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Cooking on the go

post #1 of 12
Thread Starter 
Ok i'm sure this is not the first time this has been asked, but if your really on the go and want to eat healthy, how do you go about it ?
I'm cultured, i eat my donuts with a folk & knife !!!
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I'm cultured, i eat my donuts with a folk & knife !!!
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post #2 of 12
Give us more details about distances and times.

For one thing, you can cook on your engine as you drive, depending on your engine layout. Get Dian Thomas' book Roughing it Easy for details If in doubt, talk to your mechanic about where your exhaust manifold is, what clearance there is and so forth. Stay away from the catalytic converter.

Yes, I'm serious.

And there's always fresh fruit and vegies, dried fruit and so on.

But avoid eating behind the wheel. It's not safe.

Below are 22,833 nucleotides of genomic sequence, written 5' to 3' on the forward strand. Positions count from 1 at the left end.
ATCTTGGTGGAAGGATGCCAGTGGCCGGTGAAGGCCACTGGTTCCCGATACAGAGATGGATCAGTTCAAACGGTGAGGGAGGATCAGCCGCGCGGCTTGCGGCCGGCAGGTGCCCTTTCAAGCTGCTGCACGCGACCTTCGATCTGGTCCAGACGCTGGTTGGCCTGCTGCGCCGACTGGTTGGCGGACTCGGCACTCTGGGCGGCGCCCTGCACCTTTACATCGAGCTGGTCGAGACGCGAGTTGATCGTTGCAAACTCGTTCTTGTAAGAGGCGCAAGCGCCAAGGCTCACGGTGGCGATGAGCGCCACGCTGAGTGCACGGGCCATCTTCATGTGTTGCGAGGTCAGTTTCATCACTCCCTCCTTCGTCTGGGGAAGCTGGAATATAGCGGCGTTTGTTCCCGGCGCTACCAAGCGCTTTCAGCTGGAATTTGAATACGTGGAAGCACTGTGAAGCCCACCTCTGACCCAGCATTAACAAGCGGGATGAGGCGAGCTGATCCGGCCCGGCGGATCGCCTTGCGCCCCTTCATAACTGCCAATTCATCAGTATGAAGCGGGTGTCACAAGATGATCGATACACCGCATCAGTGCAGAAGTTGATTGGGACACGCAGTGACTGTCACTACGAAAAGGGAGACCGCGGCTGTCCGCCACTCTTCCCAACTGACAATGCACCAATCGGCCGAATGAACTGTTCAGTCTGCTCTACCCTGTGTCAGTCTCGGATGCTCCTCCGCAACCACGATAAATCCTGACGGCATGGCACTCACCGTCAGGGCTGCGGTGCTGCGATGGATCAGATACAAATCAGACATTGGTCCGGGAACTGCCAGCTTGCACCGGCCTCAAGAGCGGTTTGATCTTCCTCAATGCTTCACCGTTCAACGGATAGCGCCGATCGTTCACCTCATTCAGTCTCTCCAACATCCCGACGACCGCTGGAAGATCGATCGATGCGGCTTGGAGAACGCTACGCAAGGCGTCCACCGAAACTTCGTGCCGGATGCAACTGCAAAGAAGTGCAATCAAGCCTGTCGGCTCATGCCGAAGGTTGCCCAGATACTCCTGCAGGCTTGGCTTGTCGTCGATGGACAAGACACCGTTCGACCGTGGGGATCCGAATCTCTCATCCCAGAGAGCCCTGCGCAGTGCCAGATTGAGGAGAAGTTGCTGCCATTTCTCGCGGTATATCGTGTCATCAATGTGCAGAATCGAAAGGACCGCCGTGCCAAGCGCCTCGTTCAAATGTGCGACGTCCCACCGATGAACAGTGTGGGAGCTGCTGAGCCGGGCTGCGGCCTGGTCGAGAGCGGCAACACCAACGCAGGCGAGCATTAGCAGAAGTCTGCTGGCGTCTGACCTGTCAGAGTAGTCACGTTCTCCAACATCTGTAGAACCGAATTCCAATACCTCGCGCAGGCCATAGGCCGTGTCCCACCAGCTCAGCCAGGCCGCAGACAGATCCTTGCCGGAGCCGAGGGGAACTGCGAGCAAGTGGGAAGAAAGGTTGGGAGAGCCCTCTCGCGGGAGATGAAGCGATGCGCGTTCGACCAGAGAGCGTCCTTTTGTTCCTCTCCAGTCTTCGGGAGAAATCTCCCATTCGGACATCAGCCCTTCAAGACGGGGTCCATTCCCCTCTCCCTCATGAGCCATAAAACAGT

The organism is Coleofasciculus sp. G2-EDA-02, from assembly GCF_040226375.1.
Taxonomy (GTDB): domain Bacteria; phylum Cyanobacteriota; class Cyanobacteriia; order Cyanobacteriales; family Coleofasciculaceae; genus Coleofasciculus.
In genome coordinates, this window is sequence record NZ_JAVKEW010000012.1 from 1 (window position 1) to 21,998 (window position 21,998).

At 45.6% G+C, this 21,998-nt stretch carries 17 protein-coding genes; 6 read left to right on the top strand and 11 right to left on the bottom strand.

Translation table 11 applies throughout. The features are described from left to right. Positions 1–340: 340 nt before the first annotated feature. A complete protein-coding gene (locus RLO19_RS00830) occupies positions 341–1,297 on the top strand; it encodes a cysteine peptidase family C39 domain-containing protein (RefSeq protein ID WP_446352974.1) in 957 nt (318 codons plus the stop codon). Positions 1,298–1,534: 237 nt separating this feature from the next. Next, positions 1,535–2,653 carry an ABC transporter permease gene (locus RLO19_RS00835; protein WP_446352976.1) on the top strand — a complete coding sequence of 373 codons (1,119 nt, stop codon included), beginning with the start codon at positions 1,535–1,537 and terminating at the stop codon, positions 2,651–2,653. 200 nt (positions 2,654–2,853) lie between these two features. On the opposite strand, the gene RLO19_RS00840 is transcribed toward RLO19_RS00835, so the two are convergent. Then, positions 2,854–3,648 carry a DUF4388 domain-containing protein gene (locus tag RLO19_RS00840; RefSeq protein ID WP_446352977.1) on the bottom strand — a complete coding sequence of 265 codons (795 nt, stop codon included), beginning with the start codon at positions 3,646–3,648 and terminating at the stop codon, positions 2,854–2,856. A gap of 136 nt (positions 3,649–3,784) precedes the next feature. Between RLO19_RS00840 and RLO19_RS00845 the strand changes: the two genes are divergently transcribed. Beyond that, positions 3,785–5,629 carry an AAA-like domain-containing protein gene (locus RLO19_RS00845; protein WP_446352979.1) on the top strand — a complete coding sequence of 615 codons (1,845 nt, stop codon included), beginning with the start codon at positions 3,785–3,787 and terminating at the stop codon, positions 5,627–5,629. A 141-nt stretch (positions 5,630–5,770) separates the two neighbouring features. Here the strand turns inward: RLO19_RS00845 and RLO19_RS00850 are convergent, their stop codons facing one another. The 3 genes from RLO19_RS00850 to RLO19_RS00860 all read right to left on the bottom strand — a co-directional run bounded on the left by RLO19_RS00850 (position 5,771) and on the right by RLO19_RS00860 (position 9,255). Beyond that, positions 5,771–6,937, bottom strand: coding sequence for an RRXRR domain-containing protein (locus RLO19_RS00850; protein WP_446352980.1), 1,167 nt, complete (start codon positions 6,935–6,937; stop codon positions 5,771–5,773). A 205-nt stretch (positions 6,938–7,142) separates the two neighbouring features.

Phil
Palace of the Brine -- "I hear the droning in the shrine of the sea monkeys." Saltair
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Palace of the Brine -- "I hear the droning in the shrine of the sea monkeys." Saltair
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post #3 of 12
The easiest way is to always carry your own food with you. That way you won't be at the mercy of whatever is available, can eat when you need to (not have to wait until you're so hungry you can -- and do -- eat everything available), and know exactly what it is you're eating.

You might kick when I say that's easiest, but really, it doesn't take much effort to shop for vegetables and minimally processed foods, then prep and pack them the night before to take with you. If you carry around a water bottle -- it's even less effort to carry a container with a salad and a couple of hard-cooked eggs, or whatever you like to eat.
"Notorious stickler" -- The New York Times, January 4, 2004
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"Notorious stickler" -- The New York Times, January 4, 2004
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post #4 of 12
Planning out meals and carrying them with you (either ready to eat, or prepped and ready to cook) is the most sensible way. That also includes planning to stop at farmers and central markets for the freshest of local foods.